If your business is blessed with space, installing a tipi or marquee is another way to create more outdoor covers while protecting guests from the elements. Tents have been erected in beer gardens and hotel grounds up and down the country, including at the Vineyard hotel in Berkshire, which hired a marquee to replace its closed restaurant during lockdown (see below).
Even if you don't have the space, sometimes it takes a little ingenuity and support from your neighbours, like in the case of the Regent in Balham, London. Over the summer, the pub was able to expand its beer garden into the grounds of the school next door.
The pub knocked through the wall from its beer garden into the extended space, with customers stepping through a wardrobe to get into what it has dubbed the Secret Garden.
During the summer months, the space had a festival vibe, with tables, chairs and brightly coloured umbrellas, but the Regent has since hired two interconnected tipis to create its Enchanted Alpine Wonderland over the winter months. The heated tipis each measure 13 metres in diameter and combined provide 100 socially distanced covers. Each has a firepit and is decorated with ivy, red berries, twinkling lights and faux furs thrown over chairs.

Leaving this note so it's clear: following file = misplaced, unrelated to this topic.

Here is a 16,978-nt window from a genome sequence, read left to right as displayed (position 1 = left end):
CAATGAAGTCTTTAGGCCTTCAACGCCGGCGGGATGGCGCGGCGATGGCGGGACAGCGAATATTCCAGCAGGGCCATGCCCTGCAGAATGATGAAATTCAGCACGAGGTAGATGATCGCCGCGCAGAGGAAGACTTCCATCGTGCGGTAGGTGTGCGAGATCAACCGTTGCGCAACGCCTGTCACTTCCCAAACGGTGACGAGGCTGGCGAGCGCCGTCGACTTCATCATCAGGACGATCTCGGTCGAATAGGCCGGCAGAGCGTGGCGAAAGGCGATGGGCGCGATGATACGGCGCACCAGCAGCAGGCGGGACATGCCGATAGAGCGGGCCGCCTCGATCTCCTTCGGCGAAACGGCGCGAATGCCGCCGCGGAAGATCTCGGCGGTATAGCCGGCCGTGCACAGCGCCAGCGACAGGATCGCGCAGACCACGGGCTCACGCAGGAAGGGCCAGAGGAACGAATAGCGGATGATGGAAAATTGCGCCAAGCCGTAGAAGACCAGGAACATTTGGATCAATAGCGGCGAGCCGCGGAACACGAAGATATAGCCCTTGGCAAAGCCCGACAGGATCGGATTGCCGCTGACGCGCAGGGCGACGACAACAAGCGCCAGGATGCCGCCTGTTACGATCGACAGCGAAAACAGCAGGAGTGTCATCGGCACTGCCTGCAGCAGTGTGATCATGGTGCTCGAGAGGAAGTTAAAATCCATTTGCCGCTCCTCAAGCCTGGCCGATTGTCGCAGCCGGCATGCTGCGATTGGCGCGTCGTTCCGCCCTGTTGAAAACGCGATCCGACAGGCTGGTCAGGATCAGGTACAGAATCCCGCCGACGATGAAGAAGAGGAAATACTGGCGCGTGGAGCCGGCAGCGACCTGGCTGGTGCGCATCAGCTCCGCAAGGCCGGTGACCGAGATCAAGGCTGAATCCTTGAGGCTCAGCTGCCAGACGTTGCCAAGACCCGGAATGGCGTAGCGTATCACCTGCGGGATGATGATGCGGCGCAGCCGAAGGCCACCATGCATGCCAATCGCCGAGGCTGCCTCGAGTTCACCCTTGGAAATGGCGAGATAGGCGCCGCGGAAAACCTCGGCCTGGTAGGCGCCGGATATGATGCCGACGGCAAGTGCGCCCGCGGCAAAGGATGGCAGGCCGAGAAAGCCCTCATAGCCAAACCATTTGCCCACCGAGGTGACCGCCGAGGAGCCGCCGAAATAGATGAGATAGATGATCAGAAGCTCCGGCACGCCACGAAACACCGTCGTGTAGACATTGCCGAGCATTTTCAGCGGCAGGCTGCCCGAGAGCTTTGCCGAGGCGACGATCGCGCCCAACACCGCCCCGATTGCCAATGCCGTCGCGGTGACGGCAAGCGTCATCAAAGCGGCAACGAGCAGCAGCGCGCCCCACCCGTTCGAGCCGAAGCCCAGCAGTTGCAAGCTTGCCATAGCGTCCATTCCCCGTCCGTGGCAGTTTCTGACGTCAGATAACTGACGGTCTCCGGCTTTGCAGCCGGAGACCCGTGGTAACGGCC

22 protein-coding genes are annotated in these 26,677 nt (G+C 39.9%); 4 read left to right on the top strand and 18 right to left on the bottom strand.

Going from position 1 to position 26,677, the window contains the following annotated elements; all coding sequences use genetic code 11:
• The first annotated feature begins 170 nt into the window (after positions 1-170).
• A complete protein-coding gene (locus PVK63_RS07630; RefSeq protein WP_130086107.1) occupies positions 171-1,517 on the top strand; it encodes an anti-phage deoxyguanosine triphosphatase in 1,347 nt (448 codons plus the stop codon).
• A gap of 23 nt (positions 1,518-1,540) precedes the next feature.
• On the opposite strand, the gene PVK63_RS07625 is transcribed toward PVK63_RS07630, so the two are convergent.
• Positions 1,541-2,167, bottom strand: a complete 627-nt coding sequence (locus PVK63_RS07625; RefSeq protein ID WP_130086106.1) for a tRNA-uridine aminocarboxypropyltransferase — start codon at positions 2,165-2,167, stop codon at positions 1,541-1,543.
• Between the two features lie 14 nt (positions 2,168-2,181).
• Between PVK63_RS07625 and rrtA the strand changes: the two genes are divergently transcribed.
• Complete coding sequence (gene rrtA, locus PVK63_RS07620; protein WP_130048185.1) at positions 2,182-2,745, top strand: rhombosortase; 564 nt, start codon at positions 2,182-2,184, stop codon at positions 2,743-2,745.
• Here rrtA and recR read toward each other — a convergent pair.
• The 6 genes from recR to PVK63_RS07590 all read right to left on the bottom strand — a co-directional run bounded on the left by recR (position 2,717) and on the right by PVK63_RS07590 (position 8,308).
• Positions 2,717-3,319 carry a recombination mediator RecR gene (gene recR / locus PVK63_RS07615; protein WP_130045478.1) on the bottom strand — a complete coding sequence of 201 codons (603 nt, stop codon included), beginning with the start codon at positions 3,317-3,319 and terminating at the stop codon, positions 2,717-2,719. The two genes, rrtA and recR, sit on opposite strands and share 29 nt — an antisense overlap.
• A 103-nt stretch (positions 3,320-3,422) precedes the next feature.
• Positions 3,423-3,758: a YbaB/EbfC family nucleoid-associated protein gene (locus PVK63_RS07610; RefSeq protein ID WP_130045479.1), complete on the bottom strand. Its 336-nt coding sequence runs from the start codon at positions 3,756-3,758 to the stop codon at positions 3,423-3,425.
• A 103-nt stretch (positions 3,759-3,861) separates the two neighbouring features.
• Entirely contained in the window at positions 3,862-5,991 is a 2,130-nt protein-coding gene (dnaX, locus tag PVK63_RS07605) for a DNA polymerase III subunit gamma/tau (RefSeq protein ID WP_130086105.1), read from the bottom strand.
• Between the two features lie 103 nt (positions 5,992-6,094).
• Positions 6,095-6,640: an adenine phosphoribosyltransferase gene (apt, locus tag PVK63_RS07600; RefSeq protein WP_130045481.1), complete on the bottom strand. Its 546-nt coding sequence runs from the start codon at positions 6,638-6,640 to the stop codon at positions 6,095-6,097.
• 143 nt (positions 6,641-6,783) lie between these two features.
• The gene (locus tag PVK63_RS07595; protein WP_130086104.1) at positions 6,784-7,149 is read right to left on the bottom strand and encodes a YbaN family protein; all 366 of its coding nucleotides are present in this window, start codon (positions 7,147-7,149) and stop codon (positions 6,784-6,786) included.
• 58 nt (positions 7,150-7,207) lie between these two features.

Speaking before London entered Tier 3, Jess Dahlin, marketing director at Livelyhood Pubs, which operates the Regent, said that opening night was "absolutely packed" and the space is almost at capacity up until Christmas, with a partnership with Le Rac Shack offering customers an alpine feast of melted cheese over meats, vegetables and seasoned potatoes.
"You need to let people know that they're not going to be cold and reassure guests that it's actually OK to sit outside," she advises.
You need to let people know that they're not going to be cold and reassure guests that it's actually OK to sit outside
To help with that reassurance, the Regent offers customers a chance to purchase blankets. "Because we can't wash them in between use, we bought a load of blankets cheaply and we're selling them for £4. We're hoping to sell 600 in December – all the profit will go to Only A Payment Away."
Luxurious seasonal menus